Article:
3-Dec-2007 (Mon) Wherein are enumerated our failings of morality and public welfare.

You may be curious about the status on our ongoing project of trying to make it possible for us to do under-21 shows here.

I haven't been writing about this much because I'm surrounded by people whose approach to the world is, "Gosh, the more you talk about stuff, the more people might be aware of it, and one of them might make trouble." But, you know, fuck it.

The last time I wrote about this, back in April, our latest hurdle was strong opposition from SFPD. Well, we went round and round, and round and round, and finally got past that. After getting more support from the Entertainment Commission and from our neighbors, we got SFPD to rescind their recommendation of denial, and, in fact, got a letter from the Captain of Southern Station to ABC recommending the approval of our permits "without restrictions".

So, if these were San Francisco permits we were trying to get, we'd have them already. But they're not, they're California permits.

First, we got a draft "approval" from ABC that listed the conditions they intended to place on our permits, which included such gems as: no alcohol sales after midnight; no "bar or lounge area"; sales of alcohol only by waiters at tables; no live entertainment of any kind; no cover charges; and a list of other similar comedy. You couldn't legally operate a Chevy's under those conditions. So, around and around some more, and Barry and I ended up driving up to Sacramento for a meeting with ABC. In this meeting were the Director of ABC, an assistant director, ABC's lawyer; and backing up our side, members of the SFLNC, and one of State Assemblyman Leno's people.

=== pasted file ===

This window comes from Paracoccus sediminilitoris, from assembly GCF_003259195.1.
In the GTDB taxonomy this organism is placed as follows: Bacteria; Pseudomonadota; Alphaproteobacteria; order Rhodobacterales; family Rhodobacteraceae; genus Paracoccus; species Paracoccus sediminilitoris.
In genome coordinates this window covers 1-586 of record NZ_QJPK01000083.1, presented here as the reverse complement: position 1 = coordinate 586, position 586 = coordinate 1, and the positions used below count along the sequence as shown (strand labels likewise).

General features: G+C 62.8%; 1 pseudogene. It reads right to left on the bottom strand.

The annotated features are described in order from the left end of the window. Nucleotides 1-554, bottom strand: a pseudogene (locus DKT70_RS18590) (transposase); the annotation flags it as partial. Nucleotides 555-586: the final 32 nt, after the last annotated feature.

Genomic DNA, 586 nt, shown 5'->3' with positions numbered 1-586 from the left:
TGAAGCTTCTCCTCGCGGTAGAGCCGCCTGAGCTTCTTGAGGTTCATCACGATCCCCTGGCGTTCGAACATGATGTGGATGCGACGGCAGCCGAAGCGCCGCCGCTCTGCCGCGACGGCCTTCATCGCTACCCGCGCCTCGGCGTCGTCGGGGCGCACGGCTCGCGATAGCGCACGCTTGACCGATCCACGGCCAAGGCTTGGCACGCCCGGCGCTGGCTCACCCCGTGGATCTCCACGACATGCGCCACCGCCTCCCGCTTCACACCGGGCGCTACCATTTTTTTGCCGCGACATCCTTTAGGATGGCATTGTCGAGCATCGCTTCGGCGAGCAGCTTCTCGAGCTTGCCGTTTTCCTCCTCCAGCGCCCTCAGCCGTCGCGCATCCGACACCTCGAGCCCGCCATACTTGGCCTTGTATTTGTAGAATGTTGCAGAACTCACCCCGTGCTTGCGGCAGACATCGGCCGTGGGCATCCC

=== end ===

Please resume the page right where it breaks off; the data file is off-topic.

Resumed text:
We talked for at least two and a half hours, and got nowhere.

We didn't even have to listen anything from them about how our kitchen is "too small" this time. They made it clear that even if our kitchen was enormous, it wouldn't matter to them. What matters is that we're clearly a concert venue, not a restaurant. "Yes," we said, "we've never claimed we intend to be anything else." We want to be in the same business as numerous other businesses in San Francisco, and so we want to operate as they do, with the same permits that they have.

ABC's position -- and I'm fairly certain that I'm not misrepresenting this in the slightest -- is that there is no permit that allows an under-21 concert hall to exist in the state of California.